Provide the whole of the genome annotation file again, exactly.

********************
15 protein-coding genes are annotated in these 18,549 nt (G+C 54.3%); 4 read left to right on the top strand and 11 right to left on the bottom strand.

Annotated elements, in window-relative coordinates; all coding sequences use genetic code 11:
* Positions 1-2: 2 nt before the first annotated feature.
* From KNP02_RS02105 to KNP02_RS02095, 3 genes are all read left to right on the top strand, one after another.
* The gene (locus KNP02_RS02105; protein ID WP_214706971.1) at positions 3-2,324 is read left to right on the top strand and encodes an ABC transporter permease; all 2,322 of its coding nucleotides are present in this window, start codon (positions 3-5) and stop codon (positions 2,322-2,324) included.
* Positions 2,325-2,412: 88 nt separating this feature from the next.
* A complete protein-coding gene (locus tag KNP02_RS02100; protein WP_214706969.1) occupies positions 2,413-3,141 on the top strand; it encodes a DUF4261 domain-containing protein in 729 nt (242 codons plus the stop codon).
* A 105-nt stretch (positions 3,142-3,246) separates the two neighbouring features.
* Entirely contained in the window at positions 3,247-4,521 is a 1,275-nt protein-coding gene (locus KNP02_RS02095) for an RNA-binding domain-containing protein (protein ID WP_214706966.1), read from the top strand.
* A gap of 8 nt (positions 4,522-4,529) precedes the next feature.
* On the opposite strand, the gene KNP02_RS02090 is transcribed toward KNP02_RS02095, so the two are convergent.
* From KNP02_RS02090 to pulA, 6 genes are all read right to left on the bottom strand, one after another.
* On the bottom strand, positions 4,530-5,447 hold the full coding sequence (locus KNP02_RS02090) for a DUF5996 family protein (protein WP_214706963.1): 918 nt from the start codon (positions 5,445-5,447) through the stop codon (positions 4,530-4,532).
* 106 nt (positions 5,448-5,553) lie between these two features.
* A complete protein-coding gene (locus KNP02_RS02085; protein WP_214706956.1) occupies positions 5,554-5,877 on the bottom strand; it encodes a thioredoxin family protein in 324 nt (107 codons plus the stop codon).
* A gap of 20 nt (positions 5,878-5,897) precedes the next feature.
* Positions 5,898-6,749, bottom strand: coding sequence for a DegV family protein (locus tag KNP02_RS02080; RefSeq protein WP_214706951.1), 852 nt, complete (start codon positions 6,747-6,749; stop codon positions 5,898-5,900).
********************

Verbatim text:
15 protein-coding genes are annotated in these 18,549 nt (G+C 54.3%); 4 read left to right on the top strand and 11 right to left on the bottom strand.

Annotated elements, in window-relative coordinates; all coding sequences use genetic code 11:
* Positions 1-2: 2 nt before the first annotated feature.
* From KNP02_RS02105 to KNP02_RS02095, 3 genes are all read left to right on the top strand, one after another.
* The gene (locus KNP02_RS02105; protein ID WP_214706971.1) at positions 3-2,324 is read left to right on the top strand and encodes an ABC transporter permease; all 2,322 of its coding nucleotides are present in this window, start codon (positions 3-5) and stop codon (positions 2,322-2,324) included.
* Positions 2,325-2,412: 88 nt separating this feature from the next.
* A complete protein-coding gene (locus tag KNP02_RS02100; protein WP_214706969.1) occupies positions 2,413-3,141 on the top strand; it encodes a DUF4261 domain-containing protein in 729 nt (242 codons plus the stop codon).
* A 105-nt stretch (positions 3,142-3,246) separates the two neighbouring features.
* Entirely contained in the window at positions 3,247-4,521 is a 1,275-nt protein-coding gene (locus KNP02_RS02095) for an RNA-binding domain-containing protein (protein ID WP_214706966.1), read from the top strand.
* A gap of 8 nt (positions 4,522-4,529) precedes the next feature.
* On the opposite strand, the gene KNP02_RS02090 is transcribed toward KNP02_RS02095, so the two are convergent.
* From KNP02_RS02090 to pulA, 6 genes are all read right to left on the bottom strand, one after another.
* On the bottom strand, positions 4,530-5,447 hold the full coding sequence (locus KNP02_RS02090) for a DUF5996 family protein (protein WP_214706963.1): 918 nt from the start codon (positions 5,445-5,447) through the stop codon (positions 4,530-4,532).
* 106 nt (positions 5,448-5,553) lie between these two features.
* A complete protein-coding gene (locus KNP02_RS02085; protein WP_214706956.1) occupies positions 5,554-5,877 on the bottom strand; it encodes a thioredoxin family protein in 324 nt (107 codons plus the stop codon).
* A gap of 20 nt (positions 5,878-5,897) precedes the next feature.
* Positions 5,898-6,749, bottom strand: coding sequence for a DegV family protein (locus tag KNP02_RS02080; RefSeq protein WP_214706951.1), 852 nt, complete (start codon positions 6,747-6,749; stop codon positions 5,898-5,900).